Kentucky state capitol building exterior 6-22-2021 (1).JPG

LOUISVILLE, Ky. (WDRB) -- Kentucky education groups say they need reliable funding and more flexibility in utilizing remote learning and hiring as lawmakers prepare for a special session in response to the COVID-19 pandemic.

Members of the House and Senate education committees heard Wednesday from representatives of the Kentucky Association of School Superintendents and Kentucky School Boards Association and Green County Schools Superintendent Will Hodges, who discussed his district’s COVID-19 testing program for students potentially exposed to infected people in schools, during a meeting in anticipation of Gov. Andy Beshear calling lawmakers back to Frankfort in special session.

The Kentucky Supreme Court recently ruled that new laws limiting Beshear’s executive authority should go into effect while the governor’s lawsuit challenging their constitutionality move through the courts.

Sen. Max Wise, a Campbellsville Republican who chairs the Senate Education Committee, said he hoped lawmakers would focus on finding a “fix for now” during the expected legislative session as schools navigate the current state of the COVID-19 pandemic.

“I personally believe that overarching goal and policy should be to continue as much in-person learning education at all possible throughout the Commonwealth of Kentucky that is also in a safe manner,” Wise said. “... Remember, we come back in January.”

Some Kentucky school districts have had to briefly close their doors or transition to remote learning in response to COVID-19 cases and quarantines, particularly among staff. Eric Kennedy, director of government relations for KSBA, said 23 of the state’s 171 school districts have closed in some way during the 2021-22 school year.

KASS Executive Director Jim Flynn said some of his members have suggested allowing districts to provide targeted remote learning opportunities in response to COVID-19 cases and quarantines in school buildings and classrooms.

Nontraditional instruction, which is limited to 10 days by law, applies districtwide when used. Districts had unlimited nontraditional instruction dates under an emergency regulation passed by the Kentucky Board of Education last school year, and lawmakers capped extra remote learning days to five starting in late March when they passed school-based COVID-19 relief measures into.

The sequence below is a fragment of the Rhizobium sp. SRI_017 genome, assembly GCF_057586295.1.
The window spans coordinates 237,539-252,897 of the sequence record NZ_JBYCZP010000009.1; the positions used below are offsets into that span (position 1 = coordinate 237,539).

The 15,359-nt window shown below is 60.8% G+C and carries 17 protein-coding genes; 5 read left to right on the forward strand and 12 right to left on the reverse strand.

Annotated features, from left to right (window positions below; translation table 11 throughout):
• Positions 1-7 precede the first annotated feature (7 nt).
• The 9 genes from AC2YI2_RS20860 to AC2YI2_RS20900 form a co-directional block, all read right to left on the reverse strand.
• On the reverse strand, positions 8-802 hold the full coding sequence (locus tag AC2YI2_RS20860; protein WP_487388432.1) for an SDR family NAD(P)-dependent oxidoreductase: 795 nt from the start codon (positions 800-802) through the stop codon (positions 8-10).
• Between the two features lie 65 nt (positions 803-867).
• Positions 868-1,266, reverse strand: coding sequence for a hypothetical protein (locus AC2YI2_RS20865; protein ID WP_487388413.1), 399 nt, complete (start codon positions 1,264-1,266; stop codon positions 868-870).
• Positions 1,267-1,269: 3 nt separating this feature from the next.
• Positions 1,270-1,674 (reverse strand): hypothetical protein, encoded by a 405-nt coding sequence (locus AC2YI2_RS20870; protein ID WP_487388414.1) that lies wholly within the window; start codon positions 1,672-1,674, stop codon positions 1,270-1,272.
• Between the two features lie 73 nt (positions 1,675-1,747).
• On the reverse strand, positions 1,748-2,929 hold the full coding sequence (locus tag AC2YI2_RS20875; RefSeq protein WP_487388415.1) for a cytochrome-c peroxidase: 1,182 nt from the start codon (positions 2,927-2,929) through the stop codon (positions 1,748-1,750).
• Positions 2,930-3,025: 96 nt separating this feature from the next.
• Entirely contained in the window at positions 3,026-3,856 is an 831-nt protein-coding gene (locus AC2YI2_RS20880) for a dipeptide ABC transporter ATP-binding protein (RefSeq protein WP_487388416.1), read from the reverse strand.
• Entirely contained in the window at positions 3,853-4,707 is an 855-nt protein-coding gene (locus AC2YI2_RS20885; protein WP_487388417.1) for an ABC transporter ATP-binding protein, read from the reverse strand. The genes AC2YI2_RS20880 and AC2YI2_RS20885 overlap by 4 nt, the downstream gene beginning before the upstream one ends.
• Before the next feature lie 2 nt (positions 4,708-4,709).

“If we could have a remote learning option that applies to a single school or a portion of a school or even down to a classroom where they could offer remote learning services but then continue for everyone else to offer in-person learning, I think that would be a very welcomed flexibility that would be useful to our superintendents and boards and communities in this situation,” Flynn said.

Allowing districts to implement hybrid instruction schedules, with some learning in-person while others learn from home, could be another option for lawmakers to consider, he said.

Waiving the 170-day requirement for instruction and instead requiring school districts to adhere to the minimum 1,062 hours of learning could also “give them more room to be more innovative” in response to closures prompted by COVID-19, Flynn said.

School districts also need more flexibility in hiring staff and substitutes for schools, such as expediting the process for applicants to take commercial driver’s license tests or provide ways for college students to work as substitute teachers, Flynn and Kennedy said.

“Many districts have told me that they are down to just one sub for a school,” Kennedy said.

School employees are growing exhausted from pandemic-related responsibilities they must now tackle, including contact tracing inside school buildings, he said.

“We cannot afford to lose just a single employee, and we are afraid that some folks are just going to become so exhausted from all of it together that they’re going to start walking away from the work,” Kennedy said.

Schools districts are also looking for clarity in state funding. Flynn suggested allowing districts to use average daily attendance, which determines their funding, from either the 2018-19 or 2019-20 school years to set their allocations, similar to steps taken last year.

KASS has also discussed ways to account for growth in student populations since staffing is based on average daily membership.

“I think we could put our heads together and figure it out,” he said.

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